If Saatchi’s inflated purchase prices can be passed off as being a routine part of the market, surely his ‘bulk buying’ strategies cannot be ignored. Many have articulated the opinion that if anyone was to collect as much art as Saatchi does they are bound to acquire some good works along the way. Does Saatchi indeed have an “eye” for art or does he just monopolise the market? According to him, there is no skill in collecting. He doesn’t take pride in the purchase of great art, claiming it is the artists who should be proud as they are the one’s with the drive and the ideas (Saatchi 2009, p.116). Peter Watson, author of From Manet to Manhattan: The rise of the Modern Art Market, sees Saatchi’s place in the art world as unresolved and not fully understood. His haphazard and somewhat arbitrary choices in both collecting and trade have resulted in some perplexed and frustrated artists. British Pop Artist Peter Blake is not afraid to speak up about his distaste for the way Saatchi conducts himself, even instructing his dealer not to sell to the collector. In 1998, Blake told an interviewer, ‘I disapprove of his policy of blanket-buying of one artist’s work, which I think creates a false market’. Sandro Chia is another artist who has voiced his criticism of Saatchi, fuelled by the ‘purging’ of six of Chia’s paintings in 1985. In an interview titled ‘Making Money, Making Art’, where artists were asked to comment on the ‘hyper-inflated art market’, Chia muses ‘the economy itself has become the work of art, acquiring all the qualities a work of art should have: pitilessness, ruthlessness, cynicism, grandiosity, communicativeness, abstraction’ (Chia 1990, p.138). The media has claimed that Saatchi’s dispersals had destroyed Chia’s career. However, the artist says that whilst the incident made him ‘a little famous’, it did not ruin him (Chia 1990 p.138).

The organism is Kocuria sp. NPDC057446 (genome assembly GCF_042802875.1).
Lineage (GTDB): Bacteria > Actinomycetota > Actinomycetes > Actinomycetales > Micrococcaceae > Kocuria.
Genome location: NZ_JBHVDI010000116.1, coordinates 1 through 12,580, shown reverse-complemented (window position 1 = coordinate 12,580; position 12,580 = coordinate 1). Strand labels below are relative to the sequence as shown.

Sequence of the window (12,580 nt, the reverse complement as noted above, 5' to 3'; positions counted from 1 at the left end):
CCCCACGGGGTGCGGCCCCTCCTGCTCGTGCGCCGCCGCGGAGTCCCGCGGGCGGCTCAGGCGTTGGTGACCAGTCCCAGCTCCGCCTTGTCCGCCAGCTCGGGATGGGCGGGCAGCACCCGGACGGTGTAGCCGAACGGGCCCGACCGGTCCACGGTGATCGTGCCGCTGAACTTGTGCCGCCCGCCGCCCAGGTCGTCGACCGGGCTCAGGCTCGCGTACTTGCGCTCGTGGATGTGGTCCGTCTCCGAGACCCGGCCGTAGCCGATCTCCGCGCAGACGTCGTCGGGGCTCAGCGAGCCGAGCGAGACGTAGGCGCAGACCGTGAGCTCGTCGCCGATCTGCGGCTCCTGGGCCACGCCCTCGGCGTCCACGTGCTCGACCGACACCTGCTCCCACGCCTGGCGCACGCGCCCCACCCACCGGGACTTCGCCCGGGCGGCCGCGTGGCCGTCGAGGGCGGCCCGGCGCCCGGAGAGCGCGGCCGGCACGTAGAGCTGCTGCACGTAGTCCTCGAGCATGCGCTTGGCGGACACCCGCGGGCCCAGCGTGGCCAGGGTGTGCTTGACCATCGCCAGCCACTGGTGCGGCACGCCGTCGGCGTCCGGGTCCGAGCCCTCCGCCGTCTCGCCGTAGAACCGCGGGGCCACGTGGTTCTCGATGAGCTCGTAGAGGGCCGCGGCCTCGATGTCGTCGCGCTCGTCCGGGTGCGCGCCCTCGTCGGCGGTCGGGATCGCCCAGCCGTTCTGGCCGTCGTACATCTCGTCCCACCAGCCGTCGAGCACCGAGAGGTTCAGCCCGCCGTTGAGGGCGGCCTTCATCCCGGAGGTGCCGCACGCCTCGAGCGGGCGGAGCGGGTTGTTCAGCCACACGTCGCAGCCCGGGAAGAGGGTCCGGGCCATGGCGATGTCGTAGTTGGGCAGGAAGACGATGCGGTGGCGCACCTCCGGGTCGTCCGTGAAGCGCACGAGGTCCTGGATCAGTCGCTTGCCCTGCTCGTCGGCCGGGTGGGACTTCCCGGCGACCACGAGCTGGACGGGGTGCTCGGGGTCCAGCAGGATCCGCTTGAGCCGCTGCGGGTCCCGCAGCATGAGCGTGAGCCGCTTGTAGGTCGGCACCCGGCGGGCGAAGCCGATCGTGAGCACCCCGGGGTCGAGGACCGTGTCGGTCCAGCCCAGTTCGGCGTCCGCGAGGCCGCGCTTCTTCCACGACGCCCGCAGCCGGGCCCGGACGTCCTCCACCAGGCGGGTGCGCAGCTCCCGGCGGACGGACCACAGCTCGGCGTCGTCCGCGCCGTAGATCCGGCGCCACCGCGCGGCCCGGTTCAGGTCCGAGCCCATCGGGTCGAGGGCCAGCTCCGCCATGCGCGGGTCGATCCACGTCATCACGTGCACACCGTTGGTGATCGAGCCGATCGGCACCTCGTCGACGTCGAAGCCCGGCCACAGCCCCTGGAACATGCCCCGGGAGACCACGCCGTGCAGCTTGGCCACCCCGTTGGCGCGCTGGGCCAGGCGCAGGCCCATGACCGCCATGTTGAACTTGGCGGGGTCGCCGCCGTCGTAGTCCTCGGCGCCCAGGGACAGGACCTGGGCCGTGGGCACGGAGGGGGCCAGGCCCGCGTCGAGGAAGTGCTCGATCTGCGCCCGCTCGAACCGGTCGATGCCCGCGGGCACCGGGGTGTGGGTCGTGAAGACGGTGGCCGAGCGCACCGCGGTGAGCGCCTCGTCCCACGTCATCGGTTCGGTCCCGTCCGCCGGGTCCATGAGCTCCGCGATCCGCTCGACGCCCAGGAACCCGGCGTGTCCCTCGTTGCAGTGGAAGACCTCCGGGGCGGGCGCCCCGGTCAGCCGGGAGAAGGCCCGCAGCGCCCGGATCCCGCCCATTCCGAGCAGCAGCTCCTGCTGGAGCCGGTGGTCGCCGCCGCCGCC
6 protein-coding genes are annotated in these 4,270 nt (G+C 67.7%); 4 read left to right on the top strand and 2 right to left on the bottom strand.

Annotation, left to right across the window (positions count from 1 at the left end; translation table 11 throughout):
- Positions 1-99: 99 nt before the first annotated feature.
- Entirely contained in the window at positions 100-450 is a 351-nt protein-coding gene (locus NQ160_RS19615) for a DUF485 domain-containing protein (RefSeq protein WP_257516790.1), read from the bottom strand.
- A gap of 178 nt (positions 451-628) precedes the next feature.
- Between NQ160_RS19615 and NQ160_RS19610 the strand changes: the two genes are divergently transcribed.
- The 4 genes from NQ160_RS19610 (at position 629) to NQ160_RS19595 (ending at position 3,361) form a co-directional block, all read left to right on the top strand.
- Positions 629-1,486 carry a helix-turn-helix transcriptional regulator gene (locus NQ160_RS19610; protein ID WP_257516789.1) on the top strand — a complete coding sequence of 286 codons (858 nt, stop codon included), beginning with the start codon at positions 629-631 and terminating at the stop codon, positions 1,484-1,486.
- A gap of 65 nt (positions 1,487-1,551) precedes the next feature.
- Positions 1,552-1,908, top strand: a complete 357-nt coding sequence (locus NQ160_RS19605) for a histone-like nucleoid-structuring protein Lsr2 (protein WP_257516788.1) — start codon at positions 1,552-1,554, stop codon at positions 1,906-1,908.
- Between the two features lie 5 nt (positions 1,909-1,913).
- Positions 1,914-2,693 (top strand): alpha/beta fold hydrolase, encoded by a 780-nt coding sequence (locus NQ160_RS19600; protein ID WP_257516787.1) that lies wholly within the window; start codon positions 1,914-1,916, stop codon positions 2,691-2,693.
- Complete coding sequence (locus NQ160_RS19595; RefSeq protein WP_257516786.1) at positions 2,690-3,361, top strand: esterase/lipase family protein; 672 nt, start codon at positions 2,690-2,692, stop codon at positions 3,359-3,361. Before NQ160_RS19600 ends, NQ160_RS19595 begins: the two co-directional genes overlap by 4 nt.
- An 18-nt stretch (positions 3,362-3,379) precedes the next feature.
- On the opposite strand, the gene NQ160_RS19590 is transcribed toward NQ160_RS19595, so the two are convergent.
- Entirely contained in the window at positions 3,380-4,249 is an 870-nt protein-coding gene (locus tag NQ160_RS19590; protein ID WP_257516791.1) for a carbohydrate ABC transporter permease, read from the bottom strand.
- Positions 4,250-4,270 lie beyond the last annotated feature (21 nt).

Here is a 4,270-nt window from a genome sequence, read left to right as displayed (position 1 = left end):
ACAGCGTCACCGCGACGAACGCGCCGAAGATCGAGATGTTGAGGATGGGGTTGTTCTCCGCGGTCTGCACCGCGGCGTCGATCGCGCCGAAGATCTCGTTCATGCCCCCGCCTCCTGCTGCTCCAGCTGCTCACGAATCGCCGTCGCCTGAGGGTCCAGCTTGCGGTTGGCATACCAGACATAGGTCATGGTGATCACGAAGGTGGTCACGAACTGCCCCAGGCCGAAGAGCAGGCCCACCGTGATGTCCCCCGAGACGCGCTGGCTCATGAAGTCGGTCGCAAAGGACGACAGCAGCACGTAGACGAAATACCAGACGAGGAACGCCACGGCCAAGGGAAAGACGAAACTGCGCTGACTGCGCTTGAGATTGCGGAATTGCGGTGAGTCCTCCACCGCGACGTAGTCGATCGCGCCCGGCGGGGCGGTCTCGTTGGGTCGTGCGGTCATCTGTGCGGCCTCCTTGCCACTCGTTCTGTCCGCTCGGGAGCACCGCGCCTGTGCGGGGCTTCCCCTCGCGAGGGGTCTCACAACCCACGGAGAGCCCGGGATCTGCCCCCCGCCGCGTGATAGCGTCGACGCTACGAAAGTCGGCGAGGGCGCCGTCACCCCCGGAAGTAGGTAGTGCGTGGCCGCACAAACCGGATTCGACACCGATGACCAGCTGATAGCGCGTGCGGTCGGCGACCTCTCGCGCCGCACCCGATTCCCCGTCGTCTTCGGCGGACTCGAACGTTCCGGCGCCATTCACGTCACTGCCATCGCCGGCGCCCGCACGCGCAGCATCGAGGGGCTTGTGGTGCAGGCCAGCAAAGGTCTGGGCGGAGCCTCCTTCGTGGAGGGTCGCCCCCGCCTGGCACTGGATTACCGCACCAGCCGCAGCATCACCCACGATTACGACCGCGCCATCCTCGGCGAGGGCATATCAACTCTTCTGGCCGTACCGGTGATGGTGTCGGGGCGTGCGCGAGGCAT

In discussing the art market, Saatchi makes some interesting comments on its nature. He highlights the idea that what people buy and sell is by definition ‘the market’, raising questions as to whether or not his actions can indeed distort the art market or are simply part of its nature. As art critic Robert Hughes pointed out in his 1991 book, Nothing if Not Critical: Selected Essays on Art and Artists, ‘there is no historical precedent for the price structure of art in the 20th century’. Given this, it is safe to say art is indeed a speculative market, one that is influenced by and responsive to political, economic and social trends and events across the world and across time. However, it has only been in the last 50 years that art has been viewed as an avenue for making money, a phenomenon that ‘began as a trickle, turned into a stream and finally became a great roaring flood’ (Hughes 2009). Hughes drives this point home, sighting the two-year period from 2008 to 2009 in which Sotheby’s and Christie’s auction houses sold $12.5billion worth of art.